Blending the Benefits of IBM i Query/400 and SQL
If you have been hanging around an AS/400, iSeries or IBM i for any length of time you have undoubtedly used Query/400 or IBM i query. For cranking out reports it is a great menu driven tool that runs right on top of the familiar green screen.
I like Query/400 primarily because it has an easy learning curve. Don’t get me wrong, I love the power and flexibility of using SQL on the i, but query has a place in my heart just because it simple and you don’t need to learn any syntax to crank out report.
But maybe you haven’t yet flocked to the new DB2 Web Query or transitioned over to another reporting too. I get it, some shops have dozens or even hundreds of existing queries and they are completely happy with using them.
I am not here to try and convince you to drop your beloved query. But instead you can start breathing new life into your query definitions by blending them together with tools in SQL like views. Let me explain.
A lot of reports revolve around changing variables like dates. One of the major drawbacks to query is not being able to pass a parameter, like a date range, cleanly. The typical way to handle query parameters (without writing any CL programs or making use of Start Query Manager Query) is forcing the user to open up the definition, change the select records statement to include the desired range, then save it and run.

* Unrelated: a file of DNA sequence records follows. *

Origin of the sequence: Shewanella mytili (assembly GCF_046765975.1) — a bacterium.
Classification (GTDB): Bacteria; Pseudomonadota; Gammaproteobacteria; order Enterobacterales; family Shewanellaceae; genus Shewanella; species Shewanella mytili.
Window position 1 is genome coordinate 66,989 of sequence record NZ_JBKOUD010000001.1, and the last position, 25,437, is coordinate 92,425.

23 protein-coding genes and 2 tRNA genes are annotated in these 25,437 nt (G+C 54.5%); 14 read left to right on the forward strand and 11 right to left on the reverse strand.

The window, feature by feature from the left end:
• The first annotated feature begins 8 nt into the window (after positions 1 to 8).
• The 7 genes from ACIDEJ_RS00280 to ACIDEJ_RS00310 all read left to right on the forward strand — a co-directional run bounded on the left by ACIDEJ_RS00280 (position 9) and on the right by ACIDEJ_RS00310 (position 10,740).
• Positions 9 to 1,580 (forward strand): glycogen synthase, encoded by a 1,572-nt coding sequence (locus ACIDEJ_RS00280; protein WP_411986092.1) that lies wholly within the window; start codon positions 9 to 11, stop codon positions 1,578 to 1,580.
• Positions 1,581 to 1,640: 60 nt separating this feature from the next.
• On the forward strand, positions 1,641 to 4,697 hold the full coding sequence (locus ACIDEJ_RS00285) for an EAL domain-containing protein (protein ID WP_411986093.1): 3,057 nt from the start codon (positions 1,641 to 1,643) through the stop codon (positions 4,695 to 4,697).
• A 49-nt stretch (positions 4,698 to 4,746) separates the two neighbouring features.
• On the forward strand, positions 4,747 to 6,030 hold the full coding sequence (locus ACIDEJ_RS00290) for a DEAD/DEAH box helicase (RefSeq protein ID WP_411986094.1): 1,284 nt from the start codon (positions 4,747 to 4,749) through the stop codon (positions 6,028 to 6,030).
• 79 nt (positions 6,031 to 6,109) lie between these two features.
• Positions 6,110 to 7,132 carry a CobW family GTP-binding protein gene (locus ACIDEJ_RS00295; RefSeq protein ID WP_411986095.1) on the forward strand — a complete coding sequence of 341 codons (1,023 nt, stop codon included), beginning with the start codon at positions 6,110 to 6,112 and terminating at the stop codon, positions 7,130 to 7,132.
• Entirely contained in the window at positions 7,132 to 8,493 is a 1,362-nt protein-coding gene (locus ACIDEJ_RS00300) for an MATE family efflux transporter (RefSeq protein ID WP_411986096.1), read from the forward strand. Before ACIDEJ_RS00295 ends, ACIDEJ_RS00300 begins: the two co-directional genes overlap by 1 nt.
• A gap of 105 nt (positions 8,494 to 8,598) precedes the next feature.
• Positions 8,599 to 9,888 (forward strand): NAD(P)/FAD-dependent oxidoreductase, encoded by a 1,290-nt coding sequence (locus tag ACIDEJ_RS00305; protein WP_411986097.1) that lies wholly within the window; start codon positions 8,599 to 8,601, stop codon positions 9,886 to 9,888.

But by combining the best of both worlds you can create a view that does this for you automatically and use that view in your query report.
So in the case of our query that uses a date record selection. Let’s say you pull records in an existing query definition from an order history file for the past thirty days. By creating a view over the order history file with a where clause and combined with an expression, something like “where orderdate >= current_date – 30 days” and boom, anytime you query this view you will only get those records.
You can quickly see the power of using views with your queries and reports. Having to create secondary files that contain ranges of data and joining them to your queries are a thing of the past. And you did all of this without a lick of CL code. Pretty cool, huh?
Now the really good news about views. A view on the IBM i is created as non-keyed logical file. But they do not take up a bunch of system overhead and resources. No keys mean the system does not have to maintain an additional access path for the views you created. This is a major benefit to using views.
But now for the bad news about making and using views. Because a view is not keyed and has no access path to retrieve data from the underlying table, the SQL engine on the IBM i evaluates a query when the view is accessed.
So if performance and wait time is important when using custom views you are going to want to review the access paths to the file or files the view is built on top of and make use of them. You may even consider creating indexes to optimize things a bit, but that is a topic for another day.